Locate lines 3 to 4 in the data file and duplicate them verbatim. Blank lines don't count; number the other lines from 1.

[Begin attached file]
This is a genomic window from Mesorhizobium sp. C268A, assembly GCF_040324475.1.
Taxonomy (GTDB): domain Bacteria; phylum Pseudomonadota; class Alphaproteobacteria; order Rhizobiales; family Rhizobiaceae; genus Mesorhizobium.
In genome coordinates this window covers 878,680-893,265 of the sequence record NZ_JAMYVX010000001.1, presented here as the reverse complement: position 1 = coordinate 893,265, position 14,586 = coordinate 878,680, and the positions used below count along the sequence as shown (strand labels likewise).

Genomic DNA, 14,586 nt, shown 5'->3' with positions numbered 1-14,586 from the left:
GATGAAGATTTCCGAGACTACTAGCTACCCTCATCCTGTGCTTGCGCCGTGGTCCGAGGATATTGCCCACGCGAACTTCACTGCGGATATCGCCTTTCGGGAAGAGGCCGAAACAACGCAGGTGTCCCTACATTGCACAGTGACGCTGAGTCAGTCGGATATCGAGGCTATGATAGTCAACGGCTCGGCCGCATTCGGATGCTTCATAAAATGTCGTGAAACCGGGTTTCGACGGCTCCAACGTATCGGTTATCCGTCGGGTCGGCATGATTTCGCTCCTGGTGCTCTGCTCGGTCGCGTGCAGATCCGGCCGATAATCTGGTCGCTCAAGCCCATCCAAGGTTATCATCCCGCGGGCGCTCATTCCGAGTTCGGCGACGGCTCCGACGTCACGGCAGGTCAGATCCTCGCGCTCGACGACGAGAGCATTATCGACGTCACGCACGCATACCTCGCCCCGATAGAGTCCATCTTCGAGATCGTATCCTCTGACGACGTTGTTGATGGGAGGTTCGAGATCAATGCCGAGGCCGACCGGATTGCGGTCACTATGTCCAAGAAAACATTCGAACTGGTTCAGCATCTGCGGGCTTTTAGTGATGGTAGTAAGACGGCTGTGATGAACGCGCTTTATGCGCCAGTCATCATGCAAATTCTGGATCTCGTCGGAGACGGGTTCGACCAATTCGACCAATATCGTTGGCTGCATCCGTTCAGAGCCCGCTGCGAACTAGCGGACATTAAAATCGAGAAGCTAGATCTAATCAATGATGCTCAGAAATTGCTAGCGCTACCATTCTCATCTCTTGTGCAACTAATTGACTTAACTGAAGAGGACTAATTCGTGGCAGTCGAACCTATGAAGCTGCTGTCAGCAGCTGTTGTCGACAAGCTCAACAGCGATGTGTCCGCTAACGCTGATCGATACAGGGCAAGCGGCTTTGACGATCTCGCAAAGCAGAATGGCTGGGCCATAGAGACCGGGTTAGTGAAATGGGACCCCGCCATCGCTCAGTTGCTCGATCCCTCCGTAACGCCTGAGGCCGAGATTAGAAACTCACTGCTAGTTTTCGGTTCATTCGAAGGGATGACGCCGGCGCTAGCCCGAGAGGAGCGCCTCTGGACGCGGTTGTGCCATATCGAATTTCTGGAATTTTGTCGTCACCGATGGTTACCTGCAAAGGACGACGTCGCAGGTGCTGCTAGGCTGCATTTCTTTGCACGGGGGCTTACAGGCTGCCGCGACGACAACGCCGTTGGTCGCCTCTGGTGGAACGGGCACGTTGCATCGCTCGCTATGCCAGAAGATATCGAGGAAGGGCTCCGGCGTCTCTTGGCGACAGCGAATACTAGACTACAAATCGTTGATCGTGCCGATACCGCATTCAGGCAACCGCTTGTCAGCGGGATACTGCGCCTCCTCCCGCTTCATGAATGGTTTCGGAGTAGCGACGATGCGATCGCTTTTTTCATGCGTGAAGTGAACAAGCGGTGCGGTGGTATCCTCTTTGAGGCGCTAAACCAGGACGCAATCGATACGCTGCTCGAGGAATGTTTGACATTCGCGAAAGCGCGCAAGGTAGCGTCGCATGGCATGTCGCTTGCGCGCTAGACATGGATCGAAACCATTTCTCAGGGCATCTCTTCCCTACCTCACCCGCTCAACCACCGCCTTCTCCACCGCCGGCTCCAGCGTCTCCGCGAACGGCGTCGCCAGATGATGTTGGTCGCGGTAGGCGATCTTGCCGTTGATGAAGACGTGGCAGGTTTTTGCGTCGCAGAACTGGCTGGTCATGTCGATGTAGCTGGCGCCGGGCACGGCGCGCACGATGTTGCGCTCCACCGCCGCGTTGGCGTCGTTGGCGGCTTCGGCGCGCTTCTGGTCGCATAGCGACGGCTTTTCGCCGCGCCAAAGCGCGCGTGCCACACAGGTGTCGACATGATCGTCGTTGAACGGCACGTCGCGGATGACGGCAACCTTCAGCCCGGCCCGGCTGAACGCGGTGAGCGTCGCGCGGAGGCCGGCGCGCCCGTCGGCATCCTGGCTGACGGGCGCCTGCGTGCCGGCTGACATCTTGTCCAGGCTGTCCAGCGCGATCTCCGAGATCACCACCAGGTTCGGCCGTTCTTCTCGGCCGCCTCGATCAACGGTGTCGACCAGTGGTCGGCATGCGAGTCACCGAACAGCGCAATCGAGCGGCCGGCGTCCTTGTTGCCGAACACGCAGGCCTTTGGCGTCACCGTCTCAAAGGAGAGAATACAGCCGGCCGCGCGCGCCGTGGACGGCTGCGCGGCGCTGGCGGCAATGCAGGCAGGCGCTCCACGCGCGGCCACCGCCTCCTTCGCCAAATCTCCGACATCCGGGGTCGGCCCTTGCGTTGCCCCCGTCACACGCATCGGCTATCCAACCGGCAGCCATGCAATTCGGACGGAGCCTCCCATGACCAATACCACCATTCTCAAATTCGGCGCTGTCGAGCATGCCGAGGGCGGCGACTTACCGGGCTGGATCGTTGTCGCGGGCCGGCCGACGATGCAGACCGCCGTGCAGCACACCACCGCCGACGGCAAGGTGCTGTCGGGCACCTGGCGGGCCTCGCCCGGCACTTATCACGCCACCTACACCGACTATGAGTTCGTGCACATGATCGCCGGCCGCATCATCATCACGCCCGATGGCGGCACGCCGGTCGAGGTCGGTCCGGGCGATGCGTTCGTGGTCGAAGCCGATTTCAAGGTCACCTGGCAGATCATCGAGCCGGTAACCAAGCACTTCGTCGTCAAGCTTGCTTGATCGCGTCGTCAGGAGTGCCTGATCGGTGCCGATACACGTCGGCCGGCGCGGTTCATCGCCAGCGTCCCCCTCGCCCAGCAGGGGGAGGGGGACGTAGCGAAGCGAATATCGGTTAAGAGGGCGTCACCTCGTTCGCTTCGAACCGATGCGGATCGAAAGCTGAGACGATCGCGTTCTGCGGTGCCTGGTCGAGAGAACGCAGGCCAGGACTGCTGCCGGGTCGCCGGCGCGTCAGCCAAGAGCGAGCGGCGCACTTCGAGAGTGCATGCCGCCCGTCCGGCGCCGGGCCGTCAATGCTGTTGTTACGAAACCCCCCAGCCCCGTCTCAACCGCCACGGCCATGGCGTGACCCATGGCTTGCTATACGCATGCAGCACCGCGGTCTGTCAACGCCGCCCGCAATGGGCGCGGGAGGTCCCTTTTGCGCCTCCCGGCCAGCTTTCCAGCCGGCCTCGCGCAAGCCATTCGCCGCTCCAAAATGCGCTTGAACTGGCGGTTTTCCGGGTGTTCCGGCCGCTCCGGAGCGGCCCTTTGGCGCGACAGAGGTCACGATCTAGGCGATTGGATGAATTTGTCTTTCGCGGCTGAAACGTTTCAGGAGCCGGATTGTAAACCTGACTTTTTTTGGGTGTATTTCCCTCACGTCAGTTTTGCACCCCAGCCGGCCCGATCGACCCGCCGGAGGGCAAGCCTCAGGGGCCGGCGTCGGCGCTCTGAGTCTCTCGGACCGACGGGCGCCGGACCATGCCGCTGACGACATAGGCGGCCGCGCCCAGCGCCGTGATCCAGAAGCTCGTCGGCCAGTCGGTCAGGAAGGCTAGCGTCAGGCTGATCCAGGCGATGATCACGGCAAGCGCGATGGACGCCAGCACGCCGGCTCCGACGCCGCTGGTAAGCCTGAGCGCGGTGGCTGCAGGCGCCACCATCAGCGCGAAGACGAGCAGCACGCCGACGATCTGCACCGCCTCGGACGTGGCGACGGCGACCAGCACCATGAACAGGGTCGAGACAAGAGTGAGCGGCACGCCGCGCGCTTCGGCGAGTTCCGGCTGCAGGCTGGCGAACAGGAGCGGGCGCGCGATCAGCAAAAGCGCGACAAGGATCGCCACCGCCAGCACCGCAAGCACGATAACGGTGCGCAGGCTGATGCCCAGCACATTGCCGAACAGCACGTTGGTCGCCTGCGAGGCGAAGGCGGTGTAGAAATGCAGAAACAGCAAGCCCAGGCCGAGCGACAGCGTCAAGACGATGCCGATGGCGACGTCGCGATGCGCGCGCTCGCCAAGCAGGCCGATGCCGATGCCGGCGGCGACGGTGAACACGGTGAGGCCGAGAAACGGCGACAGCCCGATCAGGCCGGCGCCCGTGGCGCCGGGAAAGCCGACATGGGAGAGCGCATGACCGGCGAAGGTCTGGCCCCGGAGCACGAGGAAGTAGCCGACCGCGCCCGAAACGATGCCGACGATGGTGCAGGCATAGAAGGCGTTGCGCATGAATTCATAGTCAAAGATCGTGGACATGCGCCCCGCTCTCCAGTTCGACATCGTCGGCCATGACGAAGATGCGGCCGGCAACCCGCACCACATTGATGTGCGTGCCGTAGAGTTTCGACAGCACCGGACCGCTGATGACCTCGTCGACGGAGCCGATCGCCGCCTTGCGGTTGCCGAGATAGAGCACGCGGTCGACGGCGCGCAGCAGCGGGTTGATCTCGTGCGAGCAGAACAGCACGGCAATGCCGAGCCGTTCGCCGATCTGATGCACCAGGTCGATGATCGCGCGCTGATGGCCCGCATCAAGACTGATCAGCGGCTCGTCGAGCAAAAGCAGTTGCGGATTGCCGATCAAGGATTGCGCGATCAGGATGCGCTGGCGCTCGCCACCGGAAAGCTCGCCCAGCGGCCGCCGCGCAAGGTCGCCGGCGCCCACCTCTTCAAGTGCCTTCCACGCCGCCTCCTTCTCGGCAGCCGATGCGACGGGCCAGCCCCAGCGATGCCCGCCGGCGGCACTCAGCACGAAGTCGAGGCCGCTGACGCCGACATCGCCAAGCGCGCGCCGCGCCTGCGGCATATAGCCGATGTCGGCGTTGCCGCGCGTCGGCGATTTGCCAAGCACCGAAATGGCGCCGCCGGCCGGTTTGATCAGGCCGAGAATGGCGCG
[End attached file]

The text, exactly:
In genome coordinates this window covers 878,680-893,265 of the sequence record NZ_JAMYVX010000001.1, presented here as the reverse complement: position 1 = coordinate 893,265, position 14,586 = coordinate 878,680, and the positions used below count along the sequence as shown (strand labels likewise).

Genomic DNA, 14,586 nt, shown 5'->3' with positions numbered 1-14,586 from the left: